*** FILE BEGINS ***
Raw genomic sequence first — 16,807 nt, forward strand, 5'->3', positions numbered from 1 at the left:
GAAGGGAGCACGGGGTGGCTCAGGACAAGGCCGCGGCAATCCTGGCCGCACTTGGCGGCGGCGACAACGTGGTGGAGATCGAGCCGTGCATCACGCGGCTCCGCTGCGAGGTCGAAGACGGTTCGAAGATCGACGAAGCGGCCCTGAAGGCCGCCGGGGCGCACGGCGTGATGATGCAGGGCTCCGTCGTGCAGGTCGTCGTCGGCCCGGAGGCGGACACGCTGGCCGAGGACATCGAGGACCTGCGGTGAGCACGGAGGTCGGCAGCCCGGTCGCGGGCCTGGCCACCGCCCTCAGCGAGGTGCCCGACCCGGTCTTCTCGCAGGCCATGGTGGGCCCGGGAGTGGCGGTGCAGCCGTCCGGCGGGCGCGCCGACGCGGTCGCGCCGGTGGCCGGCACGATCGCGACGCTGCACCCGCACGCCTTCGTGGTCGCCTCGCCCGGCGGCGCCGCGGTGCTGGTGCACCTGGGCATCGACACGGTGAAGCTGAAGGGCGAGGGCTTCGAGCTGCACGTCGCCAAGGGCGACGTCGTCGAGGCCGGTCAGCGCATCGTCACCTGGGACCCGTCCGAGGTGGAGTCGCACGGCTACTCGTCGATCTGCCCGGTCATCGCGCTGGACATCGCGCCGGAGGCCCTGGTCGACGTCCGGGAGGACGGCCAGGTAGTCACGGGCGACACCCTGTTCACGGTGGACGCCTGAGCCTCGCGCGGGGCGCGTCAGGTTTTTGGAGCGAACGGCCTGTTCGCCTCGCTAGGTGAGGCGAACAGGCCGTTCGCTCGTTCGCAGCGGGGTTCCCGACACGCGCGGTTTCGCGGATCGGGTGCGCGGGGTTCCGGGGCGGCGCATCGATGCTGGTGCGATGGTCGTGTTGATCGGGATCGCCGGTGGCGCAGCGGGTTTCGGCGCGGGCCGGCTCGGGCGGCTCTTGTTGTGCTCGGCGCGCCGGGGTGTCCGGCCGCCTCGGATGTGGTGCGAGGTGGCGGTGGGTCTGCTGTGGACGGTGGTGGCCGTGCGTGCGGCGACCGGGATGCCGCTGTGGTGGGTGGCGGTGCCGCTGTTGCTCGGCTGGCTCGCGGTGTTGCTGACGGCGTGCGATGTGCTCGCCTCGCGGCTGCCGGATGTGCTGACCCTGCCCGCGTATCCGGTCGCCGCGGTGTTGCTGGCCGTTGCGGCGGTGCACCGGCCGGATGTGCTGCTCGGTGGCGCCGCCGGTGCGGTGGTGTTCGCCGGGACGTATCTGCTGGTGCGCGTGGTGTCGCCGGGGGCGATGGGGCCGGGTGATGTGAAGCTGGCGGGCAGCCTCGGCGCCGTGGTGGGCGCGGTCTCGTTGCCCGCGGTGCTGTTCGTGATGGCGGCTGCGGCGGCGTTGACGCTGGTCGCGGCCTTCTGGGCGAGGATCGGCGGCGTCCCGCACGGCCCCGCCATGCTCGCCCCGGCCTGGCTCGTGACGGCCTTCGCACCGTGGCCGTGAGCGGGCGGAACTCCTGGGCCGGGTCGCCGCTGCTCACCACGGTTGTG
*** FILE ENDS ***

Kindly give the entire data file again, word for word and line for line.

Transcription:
Raw genomic sequence first — 16,807 nt, forward strand, 5'->3', positions numbered from 1 at the left:
GAAGGGAGCACGGGGTGGCTCAGGACAAGGCCGCGGCAATCCTGGCCGCACTTGGCGGCGGCGACAACGTGGTGGAGATCGAGCCGTGCATCACGCGGCTCCGCTGCGAGGTCGAAGACGGTTCGAAGATCGACGAAGCGGCCCTGAAGGCCGCCGGGGCGCACGGCGTGATGATGCAGGGCTCCGTCGTGCAGGTCGTCGTCGGCCCGGAGGCGGACACGCTGGCCGAGGACATCGAGGACCTGCGGTGAGCACGGAGGTCGGCAGCCCGGTCGCGGGCCTGGCCACCGCCCTCAGCGAGGTGCCCGACCCGGTCTTCTCGCAGGCCATGGTGGGCCCGGGAGTGGCGGTGCAGCCGTCCGGCGGGCGCGCCGACGCGGTCGCGCCGGTGGCCGGCACGATCGCGACGCTGCACCCGCACGCCTTCGTGGTCGCCTCGCCCGGCGGCGCCGCGGTGCTGGTGCACCTGGGCATCGACACGGTGAAGCTGAAGGGCGAGGGCTTCGAGCTGCACGTCGCCAAGGGCGACGTCGTCGAGGCCGGTCAGCGCATCGTCACCTGGGACCCGTCCGAGGTGGAGTCGCACGGCTACTCGTCGATCTGCCCGGTCATCGCGCTGGACATCGCGCCGGAGGCCCTGGTCGACGTCCGGGAGGACGGCCAGGTAGTCACGGGCGACACCCTGTTCACGGTGGACGCCTGAGCCTCGCGCGGGGCGCGTCAGGTTTTTGGAGCGAACGGCCTGTTCGCCTCGCTAGGTGAGGCGAACAGGCCGTTCGCTCGTTCGCAGCGGGGTTCCCGACACGCGCGGTTTCGCGGATCGGGTGCGCGGGGTTCCGGGGCGGCGCATCGATGCTGGTGCGATGGTCGTGTTGATCGGGATCGCCGGTGGCGCAGCGGGTTTCGGCGCGGGCCGGCTCGGGCGGCTCTTGTTGTGCTCGGCGCGCCGGGGTGTCCGGCCGCCTCGGATGTGGTGCGAGGTGGCGGTGGGTCTGCTGTGGACGGTGGTGGCCGTGCGTGCGGCGACCGGGATGCCGCTGTGGTGGGTGGCGGTGCCGCTGTTGCTCGGCTGGCTCGCGGTGTTGCTGACGGCGTGCGATGTGCTCGCCTCGCGGCTGCCGGATGTGCTGACCCTGCCCGCGTATCCGGTCGCCGCGGTGTTGCTGGCCGTTGCGGCGGTGCACCGGCCGGATGTGCTGCTCGGTGGCGCCGCCGGTGCGGTGGTGTTCGCCGGGACGTATCTGCTGGTGCGCGTGGTGTCGCCGGGGGCGATGGGGCCGGGTGATGTGAAGCTGGCGGGCAGCCTCGGCGCCGTGGTGGGCGCGGTCTCGTTGCCCGCGGTGCTGTTCGTGATGGCGGCTGCGGCGGCGTTGACGCTGGTCGCGGCCTTCTGGGCGAGGATCGGCGGCGTCCCGCACGGCCCCGCCATGCTCGCCCCGGCCTGGCTCGTGACGGCCTTCGCACCGTGGCCGTGAGCGGGCGGAACTCCTGGGCCGGGTCGCCGCTGCTCACCACGGTTGTG